(Bloomberg) — Stocks came under pressure in Asia and U.S. equity futures retreated after Japan reported two deaths from the coronavirus and cases in South Korea jumped, spurring concerns about the spread of the disease outside China.
Futures on the S&P 500 Index were down along with the after the Japanese report. The dollar rose against most Asian currencies, and held near the strongest against major counterparts since May 2017. Australia’s dollar reached its lowest against the greenback since the global financial crisis after a monthly jobs report underscored slack that may keep monetary policy easy. Treasuries edged up.
Japan’s earlier climbed as much as 1.2% after an overnight tumble in the yen boosted prospects for exporter earnings. The yen slumped past 111 per dollar with little immediate trigger; market participants ascribed a host of reasons, ranging from disappointing economic news to early positioning before the fiscal year-end next month. The currency Thursday took back a sliver of the biggest losses since August.
While the number of new coronavirus cases in China continues to come down — epicenter-province Hubei reported a steep drop Thursday, though that was tied at least in part to another change in methodology — those outside are sparking alarm. Japan, which has come under criticism for insufficient efforts to contain the disease, said two people from a quarantined ship have died.
“Over the next couple of months we are going to see very bad economic data coming out of China and the rest of the Asian markets,” Suresh Tantia, senior investment strategist at Credit Suisse (SIX:), told Bloomberg TV in Singapore. “Analysts are likely to revise down the earnings estimates. So, after this rebound, we don’t see much value in Asian markets.”
Elsewhere, oil gained as U.S. sanctions on Russia’s largest producer and conflict in Libya put the focus on supply threats.
Here are some key events coming up:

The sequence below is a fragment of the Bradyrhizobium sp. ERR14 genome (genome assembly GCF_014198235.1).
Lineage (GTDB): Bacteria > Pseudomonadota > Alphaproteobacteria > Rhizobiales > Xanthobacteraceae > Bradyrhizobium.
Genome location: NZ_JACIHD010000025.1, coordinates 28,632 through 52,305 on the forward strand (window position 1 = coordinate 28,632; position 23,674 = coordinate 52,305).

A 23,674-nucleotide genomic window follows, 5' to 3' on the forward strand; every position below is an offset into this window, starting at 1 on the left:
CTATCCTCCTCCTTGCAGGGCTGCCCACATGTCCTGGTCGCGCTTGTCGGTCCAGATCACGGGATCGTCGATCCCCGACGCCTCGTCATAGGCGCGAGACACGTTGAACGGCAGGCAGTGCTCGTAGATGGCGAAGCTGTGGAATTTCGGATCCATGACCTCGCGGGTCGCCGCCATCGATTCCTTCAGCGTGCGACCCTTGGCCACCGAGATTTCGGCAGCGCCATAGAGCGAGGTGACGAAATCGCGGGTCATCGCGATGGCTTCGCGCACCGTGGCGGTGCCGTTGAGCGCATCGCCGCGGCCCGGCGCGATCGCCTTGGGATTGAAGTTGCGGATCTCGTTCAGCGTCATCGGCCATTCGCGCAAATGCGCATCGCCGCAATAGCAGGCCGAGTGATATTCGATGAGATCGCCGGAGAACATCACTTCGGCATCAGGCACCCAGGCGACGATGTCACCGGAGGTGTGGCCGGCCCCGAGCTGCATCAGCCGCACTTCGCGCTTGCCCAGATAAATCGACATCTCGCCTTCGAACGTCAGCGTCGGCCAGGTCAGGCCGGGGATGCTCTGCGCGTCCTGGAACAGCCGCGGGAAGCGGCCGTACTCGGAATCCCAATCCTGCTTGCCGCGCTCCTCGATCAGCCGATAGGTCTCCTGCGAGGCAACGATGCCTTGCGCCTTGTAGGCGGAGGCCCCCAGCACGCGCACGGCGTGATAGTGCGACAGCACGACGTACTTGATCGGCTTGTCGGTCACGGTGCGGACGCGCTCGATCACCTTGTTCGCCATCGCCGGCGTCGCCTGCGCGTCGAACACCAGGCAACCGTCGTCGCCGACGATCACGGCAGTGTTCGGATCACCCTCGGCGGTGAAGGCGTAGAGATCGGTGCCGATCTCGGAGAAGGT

- Earnings season rolls on, with results from Deere & Co. set for Friday.
- Indonesia is expected to cut interest rates on Thursday, following emerging-market peers that have already moved.
- Group of 20 finance ministers and central bank chiefs are scheduled to meet Feb. 22-23 in Riyadh, Saudi Arabia, and are expected to discuss efforts to support growth amid the coronavirus threat.
These are the main moves in markets:
- Futures on the S&P 500 Index were down 0.1% as of 1:22 p.m. in Hong Kong. The benchmark reached another record high Wednesday.
- Japan’s Topix index rose 0.3%.
- Hong Kong’s declined 0.6%.
- rose 1%.
- South Korea’s Kospi index fell 0.5%.
- Australia’s S&P/ASX 200 Index rose 0.3%.
- fell 0.3%.
- The yen was flat at 111.36 per dollar after sliding about 1.4% on Wednesday.
- The offshore yuan fell 0.3% to 7.0321 per dollar.
- The euro was at $1.0797, little changed.
- The Dollar Index was at 99.680, after reaching its highest since May 2017 Wednesday.
- The yield on 10-year Treasuries was at 1.56%, down one basis point.
- Australia’s 10-year yield slid four basis points to 1%.
- West Texas Intermediate crude advanced 0.5% to $53.54 a barrel.
- Gold dipped 0.2% to $1,609.37 an ounce.
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